Basically this means that to change the world for the better right now requires that those participating in the process of changing do so from wherever we are rather than waiting to get to the next point of readiness. For me, this translates into the practical realization that, rather than moving to another country and/or attempting to enter into a new field of expertise, I will be more effective by simply leveraging my current career as an educator so to from within the education system assist students and teachers alike to realize that we as the creators of the relationship lines that interconnect and flow from each of us as cause are equally as one responsible for all effect, hence the mathematics of changing self for the betterment of all so to change all for the better.

After about one year of re-positioning myself, I am now at Asia University in Taichung, Taiwan, and although I didn't arrive here with many expectations, I have been pleasantly surprised. Rather than trying to hold on to the old ways of academia, this university embraces change to the point that it even requires instructors (regardless of the grumbling) to embrace it too. Why? I would say that it is because, universities that are unable to differentiate themselves via the graduates they produce will in the near future no longer be in a position to compete against universities that do differentiate themselves. For example: in academic terms, one might say that the economic and financial systems of the world have entered into a state of contraction and consolidation. Unfortunately, this way of speaking of parts of the world system without considering the whole as one is one of the reasons that so many people, students and graduates alike have little to no idea how the world system actually functions, let alone how to comfortably maneuver through it. Herein the point of differentiation – that which will separate the dying academic institutions from the surviving and thriving ones – is the ability and will to look outside of the box for new solutions to old problems to thus teach/prepare young people to face present and future challenges.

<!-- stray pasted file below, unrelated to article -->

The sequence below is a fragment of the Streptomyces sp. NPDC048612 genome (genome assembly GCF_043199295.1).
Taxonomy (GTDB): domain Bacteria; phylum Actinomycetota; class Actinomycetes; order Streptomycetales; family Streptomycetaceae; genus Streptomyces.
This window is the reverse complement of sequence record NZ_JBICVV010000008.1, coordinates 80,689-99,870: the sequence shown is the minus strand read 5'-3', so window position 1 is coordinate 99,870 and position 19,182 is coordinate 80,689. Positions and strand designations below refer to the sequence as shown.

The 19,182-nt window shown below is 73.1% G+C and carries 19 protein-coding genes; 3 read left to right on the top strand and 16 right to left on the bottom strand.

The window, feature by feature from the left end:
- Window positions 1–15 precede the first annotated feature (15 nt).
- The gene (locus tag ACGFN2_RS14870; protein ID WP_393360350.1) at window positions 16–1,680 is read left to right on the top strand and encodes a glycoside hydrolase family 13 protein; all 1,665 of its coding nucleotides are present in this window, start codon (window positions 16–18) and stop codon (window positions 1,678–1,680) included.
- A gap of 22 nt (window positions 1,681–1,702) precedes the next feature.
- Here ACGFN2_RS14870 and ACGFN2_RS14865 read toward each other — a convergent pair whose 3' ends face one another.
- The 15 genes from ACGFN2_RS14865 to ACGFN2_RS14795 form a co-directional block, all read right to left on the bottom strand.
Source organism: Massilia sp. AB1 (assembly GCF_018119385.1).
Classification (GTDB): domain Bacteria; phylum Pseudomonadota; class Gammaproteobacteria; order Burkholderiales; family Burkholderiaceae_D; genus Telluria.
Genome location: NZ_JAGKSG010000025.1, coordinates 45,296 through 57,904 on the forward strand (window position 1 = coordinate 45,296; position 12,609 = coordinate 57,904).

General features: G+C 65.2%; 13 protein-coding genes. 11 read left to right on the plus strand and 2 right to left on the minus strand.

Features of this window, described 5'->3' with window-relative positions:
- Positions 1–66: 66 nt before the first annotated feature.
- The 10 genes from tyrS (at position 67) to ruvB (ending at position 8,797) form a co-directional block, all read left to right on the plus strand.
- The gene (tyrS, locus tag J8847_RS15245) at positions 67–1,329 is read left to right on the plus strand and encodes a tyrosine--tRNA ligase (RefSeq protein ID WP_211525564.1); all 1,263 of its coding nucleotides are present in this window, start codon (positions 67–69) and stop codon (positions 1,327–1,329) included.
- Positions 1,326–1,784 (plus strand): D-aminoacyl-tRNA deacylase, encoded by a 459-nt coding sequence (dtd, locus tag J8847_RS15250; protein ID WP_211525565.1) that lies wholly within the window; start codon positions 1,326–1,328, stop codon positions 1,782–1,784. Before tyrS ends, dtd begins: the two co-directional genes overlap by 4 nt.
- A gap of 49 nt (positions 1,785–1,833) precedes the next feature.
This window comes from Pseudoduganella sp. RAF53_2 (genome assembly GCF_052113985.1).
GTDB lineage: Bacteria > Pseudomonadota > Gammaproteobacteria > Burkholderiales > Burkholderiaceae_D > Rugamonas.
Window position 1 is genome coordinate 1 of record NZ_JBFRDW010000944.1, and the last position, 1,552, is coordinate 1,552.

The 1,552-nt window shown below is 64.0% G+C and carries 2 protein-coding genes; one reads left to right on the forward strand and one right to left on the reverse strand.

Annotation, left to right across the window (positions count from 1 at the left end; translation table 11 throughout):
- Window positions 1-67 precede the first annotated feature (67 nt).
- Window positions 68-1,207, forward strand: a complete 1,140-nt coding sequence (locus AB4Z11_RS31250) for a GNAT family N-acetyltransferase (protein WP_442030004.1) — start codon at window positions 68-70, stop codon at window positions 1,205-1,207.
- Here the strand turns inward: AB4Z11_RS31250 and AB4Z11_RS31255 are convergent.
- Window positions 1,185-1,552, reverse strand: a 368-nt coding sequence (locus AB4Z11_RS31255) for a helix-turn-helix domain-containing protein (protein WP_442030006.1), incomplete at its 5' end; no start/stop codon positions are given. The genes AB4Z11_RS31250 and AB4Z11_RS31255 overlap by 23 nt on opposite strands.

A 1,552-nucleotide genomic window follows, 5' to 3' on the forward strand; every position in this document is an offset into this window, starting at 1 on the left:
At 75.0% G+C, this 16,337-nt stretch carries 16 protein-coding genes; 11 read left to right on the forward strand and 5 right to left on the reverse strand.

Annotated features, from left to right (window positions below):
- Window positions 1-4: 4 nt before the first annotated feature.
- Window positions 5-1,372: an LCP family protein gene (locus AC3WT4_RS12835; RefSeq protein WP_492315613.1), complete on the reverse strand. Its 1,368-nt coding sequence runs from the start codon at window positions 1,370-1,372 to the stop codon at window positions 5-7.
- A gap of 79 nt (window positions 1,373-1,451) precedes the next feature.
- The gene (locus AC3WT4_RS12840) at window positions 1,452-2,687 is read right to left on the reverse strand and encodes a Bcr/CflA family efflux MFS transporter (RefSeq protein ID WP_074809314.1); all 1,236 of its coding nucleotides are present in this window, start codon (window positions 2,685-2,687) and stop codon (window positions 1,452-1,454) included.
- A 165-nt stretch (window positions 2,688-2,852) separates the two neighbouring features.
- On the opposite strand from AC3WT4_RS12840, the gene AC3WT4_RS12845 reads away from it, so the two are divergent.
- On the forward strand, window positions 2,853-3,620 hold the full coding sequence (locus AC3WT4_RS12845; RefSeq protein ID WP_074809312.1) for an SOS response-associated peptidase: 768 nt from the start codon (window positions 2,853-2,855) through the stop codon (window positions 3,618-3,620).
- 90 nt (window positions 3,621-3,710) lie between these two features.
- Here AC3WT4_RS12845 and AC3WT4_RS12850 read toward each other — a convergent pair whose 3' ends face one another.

As a student and educator of students, my goal is to assist myself and others to look beyond the box of common thought; thereby, expanding one's abilities to consider and create solutions that have yet to be taught.

Wednesday, October 8, 2014

My first Asia University blog

The picture above is the building that I spend much of my time in on the AU campus. This blog that I am now writing is part of my commitment to my students to write and post along with them. Perhaps our motto could be, a class that writes together stays together.
Sometimes when I sit down to write, there is so much that I want to say, that I have to say, that I don't know where to begin or how to begin. To be truthful, I don't enjoy structuring blogs before writing them and I usually don't; I like to simply write whatever comes up. Right now what is coming up is the question of what to write about; what should I write that I haven't already written about? I guess that since this blog is to be my first AU blog, I will begin with how I have been experiencing myself here at AU over the last three months or so.

The campus is cool, the students are cool, and the Faculty/staff are also cool. It's not a huge campus, so I don't have to drive or ride a bicycle to get to class. Even when I bring the wrong books to class, I still have time during breaks to go back to the office and get the right ones. The students I find to be very respectful and considerate to me and their classmates. These are the little points I appreciate because I see them as pillars of what I stand for, equality within the consideration of what is best for all.

Change has been a constant for me over the last several years, and as it turns out, it is also (through the words of the founder) enshrined on the walls the university, “The only thing that does not change at Asia University is change itself, change for the better...”

And there it is, my first AU blog, 250 + words.